- Some Highlights from Moot 2014
Keep up-to-date and ask questions about the upcoming Moodle Moot!
Keynote and Featured Speakers
Syun Tutiya, Prof. at National Institution for Academic Degrees and University Evaluation
Whither higher education after MOOCs?The advent of MOOC means another success of technology in higher education more in the sense of the Internet than "educational technology." The Internet has helped the global online learning in higher education shift from the mere provision of electronic platforms for learning to the thorough digitization of learning environment including production, delivery, acquisition, understanding and use of knowledge. The thoroughness of the digitization, however, entails a reconsideration of the place of higher education in society, whose tentative conclusion in this talk is the "unbundling" of the functionalities provided so far by higher education institutions, namely the conceptual and actual independence of campus, faculty, student body, staff, classrooms and libraries from each other in the social context, all of which have constituted a whole body of university. That means disappearance of the university in the true sense of the word university. That said, though, graduates from secondary education will no longer be expected to get gainfully involved in social activities without achieving learning outcomes from higher education. It is time we prepared for the higher education in the era when there are no universities, and this talk explores its possibilities as well as argue against the naivete that would skillfully protect vested interests.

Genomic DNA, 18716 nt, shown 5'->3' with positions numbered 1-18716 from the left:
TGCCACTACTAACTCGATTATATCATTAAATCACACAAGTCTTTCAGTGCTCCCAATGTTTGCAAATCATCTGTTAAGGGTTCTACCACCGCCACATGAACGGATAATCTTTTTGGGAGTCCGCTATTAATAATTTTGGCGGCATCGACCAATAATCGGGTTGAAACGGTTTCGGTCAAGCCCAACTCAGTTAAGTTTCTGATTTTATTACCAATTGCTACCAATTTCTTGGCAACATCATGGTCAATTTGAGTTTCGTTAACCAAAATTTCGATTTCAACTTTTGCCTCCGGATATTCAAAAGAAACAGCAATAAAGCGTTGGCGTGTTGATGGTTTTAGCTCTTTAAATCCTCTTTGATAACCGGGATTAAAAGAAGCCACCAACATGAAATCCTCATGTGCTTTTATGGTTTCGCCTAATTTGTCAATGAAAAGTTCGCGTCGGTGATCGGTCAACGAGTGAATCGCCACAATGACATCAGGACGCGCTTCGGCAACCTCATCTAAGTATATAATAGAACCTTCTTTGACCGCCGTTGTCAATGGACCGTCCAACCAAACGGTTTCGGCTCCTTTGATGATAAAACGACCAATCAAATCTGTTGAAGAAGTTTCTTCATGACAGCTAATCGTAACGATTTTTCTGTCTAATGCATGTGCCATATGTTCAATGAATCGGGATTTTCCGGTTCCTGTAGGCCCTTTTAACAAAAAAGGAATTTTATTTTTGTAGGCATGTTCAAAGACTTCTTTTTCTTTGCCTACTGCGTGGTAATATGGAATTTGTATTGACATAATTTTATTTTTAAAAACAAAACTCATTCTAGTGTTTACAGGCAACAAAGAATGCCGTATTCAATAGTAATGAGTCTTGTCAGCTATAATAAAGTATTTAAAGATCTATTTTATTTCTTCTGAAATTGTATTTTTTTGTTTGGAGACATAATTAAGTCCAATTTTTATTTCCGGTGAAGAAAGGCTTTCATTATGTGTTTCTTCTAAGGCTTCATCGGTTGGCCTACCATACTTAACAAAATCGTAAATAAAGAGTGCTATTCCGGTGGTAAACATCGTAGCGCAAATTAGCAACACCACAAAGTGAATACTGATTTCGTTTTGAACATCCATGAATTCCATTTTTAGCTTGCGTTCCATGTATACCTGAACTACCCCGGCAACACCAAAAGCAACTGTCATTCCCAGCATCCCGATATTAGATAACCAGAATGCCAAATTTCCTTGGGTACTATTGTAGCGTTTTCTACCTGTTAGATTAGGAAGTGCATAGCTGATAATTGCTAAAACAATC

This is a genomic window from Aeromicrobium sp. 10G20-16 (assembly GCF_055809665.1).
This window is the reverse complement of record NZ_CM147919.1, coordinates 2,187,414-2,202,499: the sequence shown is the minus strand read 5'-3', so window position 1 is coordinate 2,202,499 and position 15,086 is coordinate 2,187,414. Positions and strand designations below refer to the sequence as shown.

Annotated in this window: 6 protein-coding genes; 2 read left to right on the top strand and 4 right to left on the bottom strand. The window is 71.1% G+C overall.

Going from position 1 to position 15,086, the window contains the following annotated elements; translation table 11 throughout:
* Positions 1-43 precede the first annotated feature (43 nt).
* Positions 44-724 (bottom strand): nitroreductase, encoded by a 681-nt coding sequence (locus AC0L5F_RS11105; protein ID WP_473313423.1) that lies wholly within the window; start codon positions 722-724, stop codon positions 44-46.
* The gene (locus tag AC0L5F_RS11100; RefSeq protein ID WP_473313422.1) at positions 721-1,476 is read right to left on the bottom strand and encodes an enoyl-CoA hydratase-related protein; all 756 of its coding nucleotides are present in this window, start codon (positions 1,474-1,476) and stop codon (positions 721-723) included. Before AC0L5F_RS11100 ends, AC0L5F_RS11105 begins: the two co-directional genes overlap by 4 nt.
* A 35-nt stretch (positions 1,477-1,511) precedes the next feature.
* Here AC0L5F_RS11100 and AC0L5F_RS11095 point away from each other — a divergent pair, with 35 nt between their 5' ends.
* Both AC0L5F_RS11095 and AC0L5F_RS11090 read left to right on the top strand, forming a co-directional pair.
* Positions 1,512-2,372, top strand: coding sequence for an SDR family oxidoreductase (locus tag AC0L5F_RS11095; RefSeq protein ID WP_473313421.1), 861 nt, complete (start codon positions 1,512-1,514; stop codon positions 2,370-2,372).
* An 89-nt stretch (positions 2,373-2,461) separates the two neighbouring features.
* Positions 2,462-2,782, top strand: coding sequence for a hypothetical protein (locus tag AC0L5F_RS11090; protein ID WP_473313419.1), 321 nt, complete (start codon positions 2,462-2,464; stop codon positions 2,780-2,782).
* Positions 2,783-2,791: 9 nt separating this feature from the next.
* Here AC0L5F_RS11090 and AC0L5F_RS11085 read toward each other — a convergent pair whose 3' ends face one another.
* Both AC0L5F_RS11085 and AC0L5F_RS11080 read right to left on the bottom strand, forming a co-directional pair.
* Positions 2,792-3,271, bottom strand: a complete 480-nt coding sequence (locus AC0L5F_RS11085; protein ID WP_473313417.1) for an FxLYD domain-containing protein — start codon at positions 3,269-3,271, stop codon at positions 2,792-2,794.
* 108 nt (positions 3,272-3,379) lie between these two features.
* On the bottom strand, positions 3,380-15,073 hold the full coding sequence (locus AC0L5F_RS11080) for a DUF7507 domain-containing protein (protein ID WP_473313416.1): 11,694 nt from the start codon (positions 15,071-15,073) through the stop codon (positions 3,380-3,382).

Masumi Hori, General Manager, Planning Office, NPO CCC-TIES / Tezukayama Univ.
In the post MOOC era, what are Moodle's prospects?With the United States sending forth the open education wave that swept across the world, 2012 came to be known as “The Year of the MOOC”. However limitations within that model were quickly identified and there is already a post MOOC movement. In MOOCs of the present, numerous problems are present: scalability of the platform, the high cost of user authentication, low completion rates including learner achievement, lack of appropriate methods for teaching tens of thousands of learners, resistance of those with vested interests and inadequate business models. Since 1996, we at the NPO CCC-TIES, have taken on educational openness in Japan, and over the last year have developed a post MOOC learning platform. CHiLOs (Creative Higher Education Learning Objects) uses Moodle as its backend becoming a portal to ebooks. Our aim is to construct a comprehensive VLE (Virtual Learning Environment) that will bear up even in very large scale courses. The concept we have adopted is the micronization of comprehensive VLEs. Through the process of developing ChiLOs we are coming to see the next generation of learning platform.
Adrian Greeve, Moodle core developer and driving force behind the recent alternate name project.